Chinese official backs Proview in Apple dispute
April 25, 2012 -- Updated 0857 GMT (1657 HKT)
Taiwanese-owned Proview insists it did not sell the rights to the iPad name to Apple in China.
- Proview Technology Shenzhen claims it trademarked the IPAD name in China in 2000
- Apple says it bought the name from the firm in 10 different countries in 2009
- A Chinese judge in February advised both parties to settle the dispute out of court
- Apple announced it had doubled its profits in the last quarter, thanks mainly to China sales
Hong Kong (CNN) -- A senior Chinese official has sided with a company battling with Apple over the right to use the iPad name in China's lucrative market.
Proview Technology Shenzhen claims it trademarked the name in China in 2000 -- 10 years before Apple's iPad hit global stores. But the U.S. technology giant says it bought the name from the struggling Asian electronics firm in 10 different countries in 2009.
Proview insists it did not sell the rights to the name in China.
After seeing its claim against the Taiwanese-owned company falter in a Chinese court last year, Apple faced a lawsuit filed by Proview at the Higher People's Court in Guangzhou in February. The court did not issue a ruling but asked both parties to consider settling out of court.
Will Apple's 'iPad' go bad in China?
If no agreement can be reached, a ruling is likely to be handed down by the end of May, the court told state-run China Daily.
Smartphone patent wars
Apple denies price fixing allegations
Rare look inside Foxconn factory campus
But on Tuesday, a senior official with China's State Administration for Industry and Commerce (SAIC) -- the body that handles intellectual property infringements -- said Proview is the lawful owner of the trademark and any transfer of ownership would have to be approved by the relevant authorities.
iPhone, IPad drives Apple profit surge
"According to the above-mentioned stipulations, Proview (Shenzhen) is still the legal registrant of the iPad trademark," said Fu Shuangjian, deputy director general of the SAIC, in quotes carried by Xinhua.
This is the first time Chinese officials have commented on the case, and analysts suggest this may have a bearing on the final court ruling.
Stores in Huizhou and Shijiazhuang were ordered to stop sales of iPads by local authorities earlier this year after a lower court in Shenzhen ruled against Apple. Proview has also filed lawsuits in Shanghai, Hong Kong and in California to block Apple from using the iPad name -- a potentially disastrous scenario for the U.S. company.
On Wednesday, Apple announced it had doubled its profits in the last quarter, thanks to burgeoning sales of its iPhone and IPad in China. Net profit came in at $11.6 billion for the first three months of 2012, up from $6 billion in the same period last year. Both products are made in China.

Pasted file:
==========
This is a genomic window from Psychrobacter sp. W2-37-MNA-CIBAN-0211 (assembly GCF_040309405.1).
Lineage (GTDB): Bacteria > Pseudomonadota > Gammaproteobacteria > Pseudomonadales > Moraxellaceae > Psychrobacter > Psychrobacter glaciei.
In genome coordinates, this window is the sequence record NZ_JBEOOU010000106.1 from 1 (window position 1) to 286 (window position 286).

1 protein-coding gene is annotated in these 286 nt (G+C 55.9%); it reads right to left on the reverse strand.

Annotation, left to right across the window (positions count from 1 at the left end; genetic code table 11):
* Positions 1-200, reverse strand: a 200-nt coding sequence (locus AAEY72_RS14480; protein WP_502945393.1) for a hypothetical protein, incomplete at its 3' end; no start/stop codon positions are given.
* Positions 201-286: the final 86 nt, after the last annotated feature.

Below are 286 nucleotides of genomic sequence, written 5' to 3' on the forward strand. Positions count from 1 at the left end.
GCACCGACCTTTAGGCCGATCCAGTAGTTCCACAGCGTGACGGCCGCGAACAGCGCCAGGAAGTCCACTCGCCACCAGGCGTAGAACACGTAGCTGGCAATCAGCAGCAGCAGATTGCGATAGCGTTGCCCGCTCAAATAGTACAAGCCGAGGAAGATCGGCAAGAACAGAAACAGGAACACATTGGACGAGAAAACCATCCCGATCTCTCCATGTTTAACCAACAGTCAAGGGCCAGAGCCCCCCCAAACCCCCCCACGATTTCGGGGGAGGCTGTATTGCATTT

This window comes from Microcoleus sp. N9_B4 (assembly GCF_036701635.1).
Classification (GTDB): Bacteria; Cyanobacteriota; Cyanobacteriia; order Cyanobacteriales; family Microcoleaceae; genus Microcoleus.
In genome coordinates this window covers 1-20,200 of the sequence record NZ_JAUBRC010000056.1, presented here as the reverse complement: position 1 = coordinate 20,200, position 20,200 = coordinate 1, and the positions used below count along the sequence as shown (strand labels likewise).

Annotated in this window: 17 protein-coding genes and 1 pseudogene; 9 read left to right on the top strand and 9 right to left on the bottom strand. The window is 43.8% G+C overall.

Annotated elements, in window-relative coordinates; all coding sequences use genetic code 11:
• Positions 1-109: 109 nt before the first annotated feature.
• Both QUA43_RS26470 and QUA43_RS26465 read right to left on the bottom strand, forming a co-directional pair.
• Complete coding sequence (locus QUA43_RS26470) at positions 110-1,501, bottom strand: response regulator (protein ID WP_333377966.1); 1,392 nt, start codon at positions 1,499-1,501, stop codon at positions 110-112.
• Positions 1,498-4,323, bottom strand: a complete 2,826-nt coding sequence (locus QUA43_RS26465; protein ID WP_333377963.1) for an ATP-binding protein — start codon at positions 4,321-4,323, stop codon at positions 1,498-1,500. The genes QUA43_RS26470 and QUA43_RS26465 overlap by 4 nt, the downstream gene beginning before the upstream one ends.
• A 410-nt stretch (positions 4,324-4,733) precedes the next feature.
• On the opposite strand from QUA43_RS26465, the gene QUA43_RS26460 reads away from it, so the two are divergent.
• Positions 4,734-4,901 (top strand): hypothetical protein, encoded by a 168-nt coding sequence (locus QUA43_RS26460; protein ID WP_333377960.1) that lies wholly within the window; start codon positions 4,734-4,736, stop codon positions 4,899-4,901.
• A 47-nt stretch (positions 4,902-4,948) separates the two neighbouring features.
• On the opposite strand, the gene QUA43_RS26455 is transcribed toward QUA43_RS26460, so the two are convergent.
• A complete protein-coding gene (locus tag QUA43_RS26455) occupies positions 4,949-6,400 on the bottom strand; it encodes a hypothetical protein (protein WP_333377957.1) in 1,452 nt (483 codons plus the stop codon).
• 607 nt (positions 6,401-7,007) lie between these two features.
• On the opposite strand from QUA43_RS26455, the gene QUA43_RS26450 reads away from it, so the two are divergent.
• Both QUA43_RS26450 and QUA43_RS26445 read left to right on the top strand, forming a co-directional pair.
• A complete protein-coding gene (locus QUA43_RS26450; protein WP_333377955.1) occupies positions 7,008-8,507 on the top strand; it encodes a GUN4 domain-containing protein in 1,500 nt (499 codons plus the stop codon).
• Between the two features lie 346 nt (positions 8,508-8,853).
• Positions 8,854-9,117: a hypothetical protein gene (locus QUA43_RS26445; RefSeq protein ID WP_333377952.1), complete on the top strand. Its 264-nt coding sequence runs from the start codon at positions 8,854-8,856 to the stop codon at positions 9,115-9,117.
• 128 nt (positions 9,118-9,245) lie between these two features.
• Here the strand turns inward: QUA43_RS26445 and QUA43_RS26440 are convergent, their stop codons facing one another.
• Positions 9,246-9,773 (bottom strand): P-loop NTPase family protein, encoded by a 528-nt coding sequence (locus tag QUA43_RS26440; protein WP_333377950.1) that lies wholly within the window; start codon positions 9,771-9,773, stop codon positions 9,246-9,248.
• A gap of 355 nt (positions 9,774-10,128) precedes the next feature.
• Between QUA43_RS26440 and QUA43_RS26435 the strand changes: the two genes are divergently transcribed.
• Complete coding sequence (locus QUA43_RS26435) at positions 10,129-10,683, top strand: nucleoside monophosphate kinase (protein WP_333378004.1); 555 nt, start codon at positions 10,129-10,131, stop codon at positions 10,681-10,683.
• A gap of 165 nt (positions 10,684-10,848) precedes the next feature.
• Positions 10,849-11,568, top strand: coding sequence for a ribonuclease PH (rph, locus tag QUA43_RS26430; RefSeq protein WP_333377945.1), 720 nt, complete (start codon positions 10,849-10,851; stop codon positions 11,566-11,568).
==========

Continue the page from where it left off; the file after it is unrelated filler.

In contrast, Proview, which makes computer monitors and other electronic products, is financially stricken and fighting liquidation requests from creditors.
Today's five most popular stories
Part of complete coverage on
December 18, 2014 -- Updated 0857 GMT (1657 HKT)
Over 200 Chinese villagers in Sichuan province have signed a petition to banish a HIV-positive eight-year-old boy, state media reported.
December 15, 2014 -- Updated 1144 GMT (1944 HKT)
A Chinese couple allegedly threw hot water on a flight attendant and threatened to blow up the plane, forcing the Nanjing-bound plane to turn back to Bangkok.
December 15, 2014 -- Updated 0503 GMT (1303 HKT)
China's 1.3 billion citizens may soon find it much harder to belt out their national anthem at will.
December 10, 2014 -- Updated 0021 GMT (0821 HKT)
Like Beijing today, Los Angeles in the last century went through its own smog crisis. The city's mayor says LA's experience delivers valuable lessons.
December 6, 2014 -- Updated 0542 GMT (1342 HKT)
At the height of his power, Zhou Yongkang controlled China's police, spy agencies and courts. Now, he's under arrest.
December 5, 2014 -- Updated 0826 GMT (1626 HKT)
China says it will end organ transplants from executed prisoners but tradition means that donors are unlikely to make up the shortfall.
December 5, 2014 -- Updated 0648 GMT (1448 HKT)
China's skylines could look a lot more uniform in the years to come, if a statement by a top Beijing official is to believed.
December 3, 2014 -- Updated 0855 GMT (1655 HKT)
Despite an anti-corruption drive, China's position on an international corruption index has deteriorated in the past 12 months.
November 26, 2014 -- Updated 1201 GMT (2001 HKT)
A daring cross-border raid by one of Russian President Vladimir Putin's associates has -- so far -- yet to sour Sino-Russian relations.
November 24, 2014 -- Updated 0051 GMT (0851 HKT)
A 24-hour Taipei bookstore is a hangout for hipsters as well as bookworms.
November 25, 2014 -- Updated 0153 GMT (0953 HKT)
China is building an island in the South China Sea that could accommodate an airstrip, according to IHS Jane's Defence Weekly.
November 19, 2014 -- Updated 1057 GMT (1857 HKT)
North Korean refugees face a daunting journey to reach asylum in South Korea, with gangs of smugglers the only option.
November 21, 2014 -- Updated 2319 GMT (0719 HKT)
China and "probably one or two other" countries have the capacity to shut down the nation's power grid and other critical infrastructure.